In just the beginning of what would become a major pandemic outbreak, Italy had announced a level three emergency on February 29, Coronavirus (COVID-19) cases rose by the hundreds. On Feb. 28, the University Studies Abroad Consortium cancelled their programs in Italy and recommended participants return to the United States.
Howard Goldbaum, a journalism professor at the University of Nevada, Reno, was teaching Travel Writing and Photography in Viterbo, Italy, when the emergency was announced. He and his wife quickly packed their bags and flew back to the U.S.
“First it was a drizzle, then it was a rain, then it was a flood,” Goldbaum said about the virus’ threat to Italy. “The drizzle came when the state department classified Northern Italy as warning level three.”
Goldbaum spoke on his students’ travels around Italy and Europe as well. He said some of them visited Venice and some went to Spain and France. He mentioned two students involved in the Viterbo program had tested positive for COVID-19 after remaining in quarantine for two weeks in Italy. Goldbaum was not exposed to the virus firsthand.
Participants in Italy’s four programs were given one week to leave their designated housing. Their program would be completed by Friday, March 6, after first hearing USAC’s announcement on Saturday, Feb. 29.
When Goldbaum returned to the U.S., he was required to self-quarantine for two weeks. Within that time, the university announced all classes would be moved online by Monday, March 23. Goldbaum said he would be teaching the USAC classes virtually until the end of the semester.
Goldbaum said he would enjoy going back to Italy, but since his decision to retire, he would not be teaching.
One of Goldbaum’s Travel Writing students, Hanna Walkinshaw, wrote on the topic of her own experience leaving Italy.
“My last day in Viterbo feels so blurry,” Walkinshaw wrote. “I met up with my friends to visit our favorite café and enjoy our last Italian cappuccino. None of us could believe it. I sat sipping my coffee, listening to the chatter of locals speaking Italian to each other. A sound that I felt I was finally getting accustomed to and one I now dearly miss.”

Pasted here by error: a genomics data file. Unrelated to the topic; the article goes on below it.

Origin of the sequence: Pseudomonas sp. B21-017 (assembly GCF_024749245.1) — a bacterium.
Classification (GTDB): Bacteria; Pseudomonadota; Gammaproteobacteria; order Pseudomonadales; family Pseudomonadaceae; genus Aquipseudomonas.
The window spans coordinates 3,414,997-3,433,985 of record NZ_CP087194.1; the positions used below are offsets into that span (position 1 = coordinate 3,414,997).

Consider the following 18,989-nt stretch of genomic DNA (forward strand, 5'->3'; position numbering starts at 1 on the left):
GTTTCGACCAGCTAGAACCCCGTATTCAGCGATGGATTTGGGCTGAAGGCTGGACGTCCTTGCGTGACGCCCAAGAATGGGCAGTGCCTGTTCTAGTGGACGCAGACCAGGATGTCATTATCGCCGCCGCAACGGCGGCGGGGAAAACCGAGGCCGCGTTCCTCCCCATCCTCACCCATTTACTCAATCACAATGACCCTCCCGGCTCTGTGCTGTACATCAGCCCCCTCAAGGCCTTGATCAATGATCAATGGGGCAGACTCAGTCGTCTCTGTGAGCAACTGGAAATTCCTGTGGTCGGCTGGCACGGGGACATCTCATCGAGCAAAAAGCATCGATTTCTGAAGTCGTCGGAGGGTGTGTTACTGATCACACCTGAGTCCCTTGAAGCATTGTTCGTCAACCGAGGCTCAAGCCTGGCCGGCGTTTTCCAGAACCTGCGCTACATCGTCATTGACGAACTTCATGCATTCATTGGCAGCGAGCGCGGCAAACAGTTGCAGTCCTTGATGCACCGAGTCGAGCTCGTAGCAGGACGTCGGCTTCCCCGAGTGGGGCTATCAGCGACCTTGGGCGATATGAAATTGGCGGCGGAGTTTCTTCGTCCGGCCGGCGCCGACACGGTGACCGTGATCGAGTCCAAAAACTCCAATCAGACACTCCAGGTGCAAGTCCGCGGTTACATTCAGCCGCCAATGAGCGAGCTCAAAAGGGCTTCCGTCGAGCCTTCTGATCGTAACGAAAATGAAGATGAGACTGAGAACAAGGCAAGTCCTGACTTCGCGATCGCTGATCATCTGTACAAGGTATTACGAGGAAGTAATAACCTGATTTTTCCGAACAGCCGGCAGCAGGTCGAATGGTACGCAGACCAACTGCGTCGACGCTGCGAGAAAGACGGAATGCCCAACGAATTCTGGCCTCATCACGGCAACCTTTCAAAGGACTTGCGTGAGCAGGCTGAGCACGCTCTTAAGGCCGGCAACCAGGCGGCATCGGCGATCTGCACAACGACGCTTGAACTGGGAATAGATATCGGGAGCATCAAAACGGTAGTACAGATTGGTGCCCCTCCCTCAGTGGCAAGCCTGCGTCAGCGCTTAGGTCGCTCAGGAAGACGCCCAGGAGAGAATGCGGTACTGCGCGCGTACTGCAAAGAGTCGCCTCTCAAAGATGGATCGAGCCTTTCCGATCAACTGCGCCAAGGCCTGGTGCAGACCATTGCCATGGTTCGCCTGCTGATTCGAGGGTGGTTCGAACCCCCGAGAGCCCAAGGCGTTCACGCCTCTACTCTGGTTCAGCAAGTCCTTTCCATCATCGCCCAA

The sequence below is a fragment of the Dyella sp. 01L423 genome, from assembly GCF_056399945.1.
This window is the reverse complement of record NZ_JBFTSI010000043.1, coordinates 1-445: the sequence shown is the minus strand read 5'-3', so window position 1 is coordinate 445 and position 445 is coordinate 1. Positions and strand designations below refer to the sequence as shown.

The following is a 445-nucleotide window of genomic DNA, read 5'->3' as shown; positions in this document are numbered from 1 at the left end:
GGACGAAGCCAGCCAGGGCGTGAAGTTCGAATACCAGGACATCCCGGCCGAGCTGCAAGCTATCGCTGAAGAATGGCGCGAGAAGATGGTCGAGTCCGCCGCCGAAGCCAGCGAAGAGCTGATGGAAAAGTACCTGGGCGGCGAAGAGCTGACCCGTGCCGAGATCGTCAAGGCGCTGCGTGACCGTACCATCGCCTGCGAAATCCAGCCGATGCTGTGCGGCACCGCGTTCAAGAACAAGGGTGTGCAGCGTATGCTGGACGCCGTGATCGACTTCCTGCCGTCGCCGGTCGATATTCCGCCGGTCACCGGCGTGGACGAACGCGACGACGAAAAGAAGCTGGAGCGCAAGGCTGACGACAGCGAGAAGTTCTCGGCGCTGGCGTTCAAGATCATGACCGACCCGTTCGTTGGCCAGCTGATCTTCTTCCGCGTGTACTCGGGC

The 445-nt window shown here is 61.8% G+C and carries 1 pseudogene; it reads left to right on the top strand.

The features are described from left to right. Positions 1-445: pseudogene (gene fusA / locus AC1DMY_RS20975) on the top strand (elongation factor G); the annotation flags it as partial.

Edward “Ned” Schoolman, who is also a professor at UNR, experienced a whirlwind of events when U.S. citizens were called back home. Schoolman was teaching in the southern region of Italy conducting a graduate seminar. While in the country, he decided to visit Padua in Northern Italy when the area announced a Level Three emergency travel advisory. Schoolman quickly took what he had with him and flew from Venice to Frankfurt, Germany, to the United States. He had left all of his belongings in his apartment in Italy.
“I got warning from my chair that it’s about to happen” Schoolman said about evacuation. “I’ve been told to come back and this was before things got terrible. We didn’t really understand what was going on. Saturday night there is a whisper that Northern Italy is about to be quarantined.”
Schoolman was told to come back as soon as possible, before there was a chance he wouldn’t be able to. He packed up what little he had and fled as fast as he could, leaving his temporary life in Southern Italy.
When Schoolman returned to the U.S., he self-isolated in Tahoe for two weeks before coming back to his family in Reno. He said he would be conducting his graduate seminar online for the rest of the semester.
Schoolman said he would go back to Italy not only to retrieve his belongings, but to teach again—hopefully in the near future.
“I’d like to teach again. This was a great opportunity for me to go and be in a classroom with students who weren’t all U.S. students, but with very different backgrounds and different interests.”
Less than a week after students in Italy were required to leave, USAC announced its closure of all programs worldwide for the spring 2020 semester. Just two days after, USAC decided to cancel its Summer Session I programs as well.
Sarah Strang can be reached at email@example.com or on Twitter @scsstrang.